Magnesium is an alkaline earth metal and the eighth most abundant element in the Earth's crust. Moreover, it is the 11th most abundant element by mass in the human body. Magnesium is essential to all living cells and hundreds of enzymes in a human body need it. Magnesium is a true “macro mineral”. This actually means that humans need to obtain hundreds of milligrams of magnesium every day from food. Most of the magnesium in human bodies is located in the bones (60-65%), but it is also found in the muscles (25%), and in other cell types and body fluids.
Recommended daily value for magnesium
The Recommended Dietary Allowances for magnesium, set in 1997 by the Institute of Medicine at the National Academy of Sciences, are as follows:
Children 1 - 3 years old: 80 milligrams4 - 8 years old: 130 milligrams9 - 13 years old: 240 milligrams14 - 18 years old (boys): 410 milligrams14 - 18 years old (girls): 360 milligramsAdult females: 310 - 320 milligramsPregnant women: 350 - 400 milligramsLactating women: 310 - 360 milligramsAdult males: 400 - 420 milligramsFood sources of magnesium
Most dietary magnesium comes from dark green leafy vegetables. Some fruits, however, provide a decent amount of magnesium: bananas, dried apricots and avocados. Nuts, especially almonds and cashews, are also good sources. This mineral is also present in tap water, soy products, peas, and beans.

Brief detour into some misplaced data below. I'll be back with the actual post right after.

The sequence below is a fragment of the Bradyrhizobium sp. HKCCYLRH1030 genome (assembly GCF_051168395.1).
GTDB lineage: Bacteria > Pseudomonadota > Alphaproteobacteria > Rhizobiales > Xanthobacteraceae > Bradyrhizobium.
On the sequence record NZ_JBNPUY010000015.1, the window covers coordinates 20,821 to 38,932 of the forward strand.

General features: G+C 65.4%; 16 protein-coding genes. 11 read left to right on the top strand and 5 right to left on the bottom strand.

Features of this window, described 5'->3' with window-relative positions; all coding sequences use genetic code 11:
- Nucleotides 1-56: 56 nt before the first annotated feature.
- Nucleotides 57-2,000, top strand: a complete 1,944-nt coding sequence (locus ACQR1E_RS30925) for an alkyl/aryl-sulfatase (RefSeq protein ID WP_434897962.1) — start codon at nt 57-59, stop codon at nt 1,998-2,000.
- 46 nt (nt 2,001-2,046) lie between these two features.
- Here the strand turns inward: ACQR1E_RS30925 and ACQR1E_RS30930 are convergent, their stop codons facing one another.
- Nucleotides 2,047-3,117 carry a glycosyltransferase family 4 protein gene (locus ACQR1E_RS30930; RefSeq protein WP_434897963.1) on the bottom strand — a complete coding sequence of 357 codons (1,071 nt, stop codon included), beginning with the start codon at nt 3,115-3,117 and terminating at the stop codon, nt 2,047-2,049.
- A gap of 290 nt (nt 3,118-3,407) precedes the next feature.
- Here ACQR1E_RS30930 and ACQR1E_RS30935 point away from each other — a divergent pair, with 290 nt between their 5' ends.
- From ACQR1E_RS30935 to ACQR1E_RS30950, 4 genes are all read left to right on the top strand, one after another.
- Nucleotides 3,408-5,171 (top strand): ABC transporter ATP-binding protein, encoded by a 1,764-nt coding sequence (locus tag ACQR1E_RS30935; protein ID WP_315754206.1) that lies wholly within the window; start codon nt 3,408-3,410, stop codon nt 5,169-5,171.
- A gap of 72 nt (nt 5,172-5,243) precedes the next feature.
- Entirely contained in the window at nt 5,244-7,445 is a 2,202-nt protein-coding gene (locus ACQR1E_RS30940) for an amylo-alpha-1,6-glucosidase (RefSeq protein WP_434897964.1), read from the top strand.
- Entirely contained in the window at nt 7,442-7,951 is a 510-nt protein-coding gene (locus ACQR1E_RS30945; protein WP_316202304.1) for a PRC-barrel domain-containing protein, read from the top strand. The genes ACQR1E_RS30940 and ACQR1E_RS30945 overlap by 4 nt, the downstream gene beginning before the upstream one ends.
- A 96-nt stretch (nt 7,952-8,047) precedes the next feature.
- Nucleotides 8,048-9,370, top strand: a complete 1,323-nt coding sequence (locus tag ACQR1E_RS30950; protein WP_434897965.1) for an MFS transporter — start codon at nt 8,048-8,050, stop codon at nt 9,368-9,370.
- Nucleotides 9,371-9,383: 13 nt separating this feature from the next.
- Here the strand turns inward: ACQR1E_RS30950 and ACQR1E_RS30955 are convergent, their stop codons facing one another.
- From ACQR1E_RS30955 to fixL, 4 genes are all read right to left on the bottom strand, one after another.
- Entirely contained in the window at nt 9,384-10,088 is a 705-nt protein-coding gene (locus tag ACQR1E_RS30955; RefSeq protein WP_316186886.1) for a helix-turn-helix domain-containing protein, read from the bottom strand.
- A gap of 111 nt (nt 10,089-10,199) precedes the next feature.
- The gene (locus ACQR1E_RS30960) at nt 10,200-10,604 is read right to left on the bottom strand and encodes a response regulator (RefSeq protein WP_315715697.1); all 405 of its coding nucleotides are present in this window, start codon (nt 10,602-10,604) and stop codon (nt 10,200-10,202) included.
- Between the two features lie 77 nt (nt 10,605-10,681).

Excellent sources of magnesium include Swiss chard and spinach. One cup of boiled Swiss chard will provide 37.6% of recommended daily value (DV) for this mineral. A cup of boiled spinach provides 39.1 % of DV for magnesium. Very good sources of magnesium are mustard greens (5.3% DV per cup), summer squash (10.8% DV per cup), broccoli (9.8% DV per cup), blackstrap molasses (7.3% DV per cup), halibut (30.3% DV per cup), turnip greens (7.9% DV per cup), pumpkin seeds (46.1% DV per ¼ of a cup) and peppermint.Other good sources of magnesium include cucumber, green beans, celery, kale and a variety of seeds, including sunflower seeds, sesame seeds, and flax seeds.
The impact of cooking and processing on magnesium varies from food to food. Some foods contain large percent of magnesium in a water-soluble form. Boiling of these foods can result in a loss of magnesium. Spinach is a great dietary source for this mineral, but more than a third of the magnesium in the spinach is lost after blanching. Cooked navy beans lose as much as 65% of their magnesium.